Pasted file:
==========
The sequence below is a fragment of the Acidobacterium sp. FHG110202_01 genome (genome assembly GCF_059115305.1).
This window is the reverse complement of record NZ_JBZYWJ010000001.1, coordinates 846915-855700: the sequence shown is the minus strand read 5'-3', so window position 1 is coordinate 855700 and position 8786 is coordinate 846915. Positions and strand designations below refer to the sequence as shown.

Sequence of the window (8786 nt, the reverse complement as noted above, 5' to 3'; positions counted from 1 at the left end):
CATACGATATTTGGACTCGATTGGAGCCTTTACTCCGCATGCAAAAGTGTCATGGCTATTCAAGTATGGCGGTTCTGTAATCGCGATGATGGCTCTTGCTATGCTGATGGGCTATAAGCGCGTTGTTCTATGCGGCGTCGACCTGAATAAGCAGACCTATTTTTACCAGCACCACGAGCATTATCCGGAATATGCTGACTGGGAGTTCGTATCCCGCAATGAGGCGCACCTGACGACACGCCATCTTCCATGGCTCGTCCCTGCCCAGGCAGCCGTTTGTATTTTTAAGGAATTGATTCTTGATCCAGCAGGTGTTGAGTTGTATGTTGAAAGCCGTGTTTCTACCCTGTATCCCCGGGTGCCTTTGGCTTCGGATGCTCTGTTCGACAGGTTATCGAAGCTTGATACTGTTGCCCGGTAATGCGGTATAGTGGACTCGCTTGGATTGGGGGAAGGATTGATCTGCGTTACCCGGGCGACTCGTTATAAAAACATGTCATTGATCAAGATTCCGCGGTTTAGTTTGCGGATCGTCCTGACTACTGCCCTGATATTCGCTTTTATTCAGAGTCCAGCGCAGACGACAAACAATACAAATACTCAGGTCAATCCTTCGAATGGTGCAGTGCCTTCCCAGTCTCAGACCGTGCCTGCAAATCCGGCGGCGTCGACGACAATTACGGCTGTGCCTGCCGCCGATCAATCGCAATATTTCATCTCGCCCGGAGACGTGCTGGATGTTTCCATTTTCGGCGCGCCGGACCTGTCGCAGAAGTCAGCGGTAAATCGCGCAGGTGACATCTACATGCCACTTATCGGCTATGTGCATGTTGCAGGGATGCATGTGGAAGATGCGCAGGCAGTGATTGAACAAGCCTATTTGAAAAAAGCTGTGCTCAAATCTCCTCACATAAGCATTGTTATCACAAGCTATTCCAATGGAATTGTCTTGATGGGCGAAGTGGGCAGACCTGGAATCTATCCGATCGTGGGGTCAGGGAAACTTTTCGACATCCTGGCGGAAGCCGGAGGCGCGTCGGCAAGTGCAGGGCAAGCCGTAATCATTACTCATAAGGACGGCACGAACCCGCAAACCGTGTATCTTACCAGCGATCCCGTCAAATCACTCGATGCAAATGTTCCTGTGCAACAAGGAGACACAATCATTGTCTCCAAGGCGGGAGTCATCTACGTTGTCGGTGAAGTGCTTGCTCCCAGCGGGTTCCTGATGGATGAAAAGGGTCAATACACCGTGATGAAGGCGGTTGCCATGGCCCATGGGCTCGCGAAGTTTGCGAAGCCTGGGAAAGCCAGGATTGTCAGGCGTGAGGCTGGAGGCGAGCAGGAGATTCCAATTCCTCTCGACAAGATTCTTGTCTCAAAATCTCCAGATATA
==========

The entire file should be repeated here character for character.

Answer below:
The sequence below is a fragment of the Acidobacterium sp. FHG110202_01 genome (genome assembly GCF_059115305.1).
This window is the reverse complement of record NZ_JBZYWJ010000001.1, coordinates 846915-855700: the sequence shown is the minus strand read 5'-3', so window position 1 is coordinate 855700 and position 8786 is coordinate 846915. Positions and strand designations below refer to the sequence as shown.

Sequence of the window (8786 nt, the reverse complement as noted above, 5' to 3'; positions counted from 1 at the left end):
CATACGATATTTGGACTCGATTGGAGCCTTTACTCCGCATGCAAAAGTGTCATGGCTATTCAAGTATGGCGGTTCTGTAATCGCGATGATGGCTCTTGCTATGCTGATGGGCTATAAGCGCGTTGTTCTATGCGGCGTCGACCTGAATAAGCAGACCTATTTTTACCAGCACCACGAGCATTATCCGGAATATGCTGACTGGGAGTTCGTATCCCGCAATGAGGCGCACCTGACGACACGCCATCTTCCATGGCTCGTCCCTGCCCAGGCAGCCGTTTGTATTTTTAAGGAATTGATTCTTGATCCAGCAGGTGTTGAGTTGTATGTTGAAAGCCGTGTTTCTACCCTGTATCCCCGGGTGCCTTTGGCTTCGGATGCTCTGTTCGACAGGTTATCGAAGCTTGATACTGTTGCCCGGTAATGCGGTATAGTGGACTCGCTTGGATTGGGGGAAGGATTGATCTGCGTTACCCGGGCGACTCGTTATAAAAACATGTCATTGATCAAGATTCCGCGGTTTAGTTTGCGGATCGTCCTGACTACTGCCCTGATATTCGCTTTTATTCAGAGTCCAGCGCAGACGACAAACAATACAAATACTCAGGTCAATCCTTCGAATGGTGCAGTGCCTTCCCAGTCTCAGACCGTGCCTGCAAATCCGGCGGCGTCGACGACAATTACGGCTGTGCCTGCCGCCGATCAATCGCAATATTTCATCTCGCCCGGAGACGTGCTGGATGTTTCCATTTTCGGCGCGCCGGACCTGTCGCAGAAGTCAGCGGTAAATCGCGCAGGTGACATCTACATGCCACTTATCGGCTATGTGCATGTTGCAGGGATGCATGTGGAAGATGCGCAGGCAGTGATTGAACAAGCCTATTTGAAAAAAGCTGTGCTCAAATCTCCTCACATAAGCATTGTTATCACAAGCTATTCCAATGGAATTGTCTTGATGGGCGAAGTGGGCAGACCTGGAATCTATCCGATCGTGGGGTCAGGGAAACTTTTCGACATCCTGGCGGAAGCCGGAGGCGCGTCGGCAAGTGCAGGGCAAGCCGTAATCATTACTCATAAGGACGGCACGAACCCGCAAACCGTGTATCTTACCAGCGATCCCGTCAAATCACTCGATGCAAATGTTCCTGTGCAACAAGGAGACACAATCATTGTCTCCAAGGCGGGAGTCATCTACGTTGTCGGTGAAGTGCTTGCTCCCAGCGGGTTCCTGATGGATGAAAAGGGTCAATACACCGTGATGAAGGCGGTTGCCATGGCCCATGGGCTCGCGAAGTTTGCGAAGCCTGGGAAAGCCAGGATTGTCAGGCGTGAGGCTGGAGGCGAGCAGGAGATTCCAATTCCTCTCGACAAGATTCTTGTCTCAAAATCTCCAGATATA